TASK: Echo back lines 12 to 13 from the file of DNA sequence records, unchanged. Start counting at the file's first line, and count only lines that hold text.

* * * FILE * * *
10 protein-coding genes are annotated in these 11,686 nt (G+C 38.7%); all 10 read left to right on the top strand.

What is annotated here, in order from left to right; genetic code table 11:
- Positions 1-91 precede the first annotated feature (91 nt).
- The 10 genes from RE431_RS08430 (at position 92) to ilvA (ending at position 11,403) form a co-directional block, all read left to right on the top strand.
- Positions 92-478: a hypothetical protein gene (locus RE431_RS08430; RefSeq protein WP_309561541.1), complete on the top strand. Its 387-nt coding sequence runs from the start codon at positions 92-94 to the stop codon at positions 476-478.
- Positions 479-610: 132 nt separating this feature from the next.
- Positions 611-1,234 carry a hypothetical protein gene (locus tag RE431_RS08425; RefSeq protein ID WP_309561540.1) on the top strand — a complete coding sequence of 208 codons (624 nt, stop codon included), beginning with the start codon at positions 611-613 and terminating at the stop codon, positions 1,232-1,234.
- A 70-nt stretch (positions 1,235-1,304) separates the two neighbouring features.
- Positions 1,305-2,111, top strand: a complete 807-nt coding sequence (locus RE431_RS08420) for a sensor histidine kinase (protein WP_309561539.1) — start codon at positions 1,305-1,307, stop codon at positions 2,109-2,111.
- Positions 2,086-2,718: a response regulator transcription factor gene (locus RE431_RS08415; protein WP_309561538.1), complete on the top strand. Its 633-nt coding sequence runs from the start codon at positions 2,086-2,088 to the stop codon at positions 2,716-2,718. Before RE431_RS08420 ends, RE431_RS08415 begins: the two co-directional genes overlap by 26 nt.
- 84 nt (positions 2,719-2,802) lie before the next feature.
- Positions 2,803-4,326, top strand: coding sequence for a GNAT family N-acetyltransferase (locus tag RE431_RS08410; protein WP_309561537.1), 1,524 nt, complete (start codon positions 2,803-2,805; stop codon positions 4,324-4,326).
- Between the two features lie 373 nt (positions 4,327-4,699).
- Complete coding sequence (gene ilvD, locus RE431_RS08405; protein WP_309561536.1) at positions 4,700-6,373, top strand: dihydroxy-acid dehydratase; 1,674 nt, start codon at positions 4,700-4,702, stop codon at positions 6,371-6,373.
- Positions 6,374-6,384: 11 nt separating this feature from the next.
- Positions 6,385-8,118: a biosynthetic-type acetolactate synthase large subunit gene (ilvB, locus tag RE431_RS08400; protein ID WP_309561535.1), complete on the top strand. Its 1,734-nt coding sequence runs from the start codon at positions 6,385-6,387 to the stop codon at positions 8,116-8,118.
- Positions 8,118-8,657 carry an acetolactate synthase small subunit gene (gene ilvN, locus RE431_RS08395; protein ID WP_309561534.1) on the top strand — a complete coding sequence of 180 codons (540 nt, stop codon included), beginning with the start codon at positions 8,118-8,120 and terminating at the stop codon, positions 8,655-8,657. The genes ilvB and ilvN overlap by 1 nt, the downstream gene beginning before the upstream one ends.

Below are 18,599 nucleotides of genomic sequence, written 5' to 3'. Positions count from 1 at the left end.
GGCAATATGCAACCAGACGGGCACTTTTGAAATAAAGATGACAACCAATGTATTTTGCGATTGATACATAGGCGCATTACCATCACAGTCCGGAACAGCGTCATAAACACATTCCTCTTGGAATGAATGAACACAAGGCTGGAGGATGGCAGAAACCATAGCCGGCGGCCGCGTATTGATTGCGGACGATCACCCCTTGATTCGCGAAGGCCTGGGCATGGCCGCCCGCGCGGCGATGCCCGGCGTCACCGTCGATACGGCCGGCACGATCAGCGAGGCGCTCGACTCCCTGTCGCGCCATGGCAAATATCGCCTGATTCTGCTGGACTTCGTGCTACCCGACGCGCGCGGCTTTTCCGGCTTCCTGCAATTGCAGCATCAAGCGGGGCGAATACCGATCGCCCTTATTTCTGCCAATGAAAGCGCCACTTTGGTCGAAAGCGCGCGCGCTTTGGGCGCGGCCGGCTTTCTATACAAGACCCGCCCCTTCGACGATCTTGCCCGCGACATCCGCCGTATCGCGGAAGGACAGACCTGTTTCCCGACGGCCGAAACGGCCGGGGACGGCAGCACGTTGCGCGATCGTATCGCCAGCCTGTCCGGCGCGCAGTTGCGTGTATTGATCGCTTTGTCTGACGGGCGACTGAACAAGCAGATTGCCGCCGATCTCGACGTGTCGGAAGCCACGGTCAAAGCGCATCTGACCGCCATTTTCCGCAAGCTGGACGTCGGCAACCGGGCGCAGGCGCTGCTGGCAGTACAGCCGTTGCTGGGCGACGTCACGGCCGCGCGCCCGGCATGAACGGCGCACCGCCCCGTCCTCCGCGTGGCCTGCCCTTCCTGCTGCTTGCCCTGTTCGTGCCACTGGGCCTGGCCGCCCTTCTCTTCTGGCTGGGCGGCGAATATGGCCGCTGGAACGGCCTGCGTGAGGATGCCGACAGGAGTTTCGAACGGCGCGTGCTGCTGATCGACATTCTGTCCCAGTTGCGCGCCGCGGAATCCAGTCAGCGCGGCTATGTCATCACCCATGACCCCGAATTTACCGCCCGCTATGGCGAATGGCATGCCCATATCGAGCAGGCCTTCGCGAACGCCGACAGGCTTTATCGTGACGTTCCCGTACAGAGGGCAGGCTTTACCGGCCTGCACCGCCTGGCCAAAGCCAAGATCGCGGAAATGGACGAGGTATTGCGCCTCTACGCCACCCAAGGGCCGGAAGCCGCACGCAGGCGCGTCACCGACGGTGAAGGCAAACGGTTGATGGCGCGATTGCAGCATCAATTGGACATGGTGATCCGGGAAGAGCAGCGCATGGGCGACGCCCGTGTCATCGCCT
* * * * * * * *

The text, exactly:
- Positions 2,803-4,326, top strand: coding sequence for a GNAT family N-acetyltransferase (locus tag RE431_RS08410; protein WP_309561537.1), 1,524 nt, complete (start codon positions 2,803-2,805; stop codon positions 4,324-4,326).
- Between the two features lie 373 nt (positions 4,327-4,699).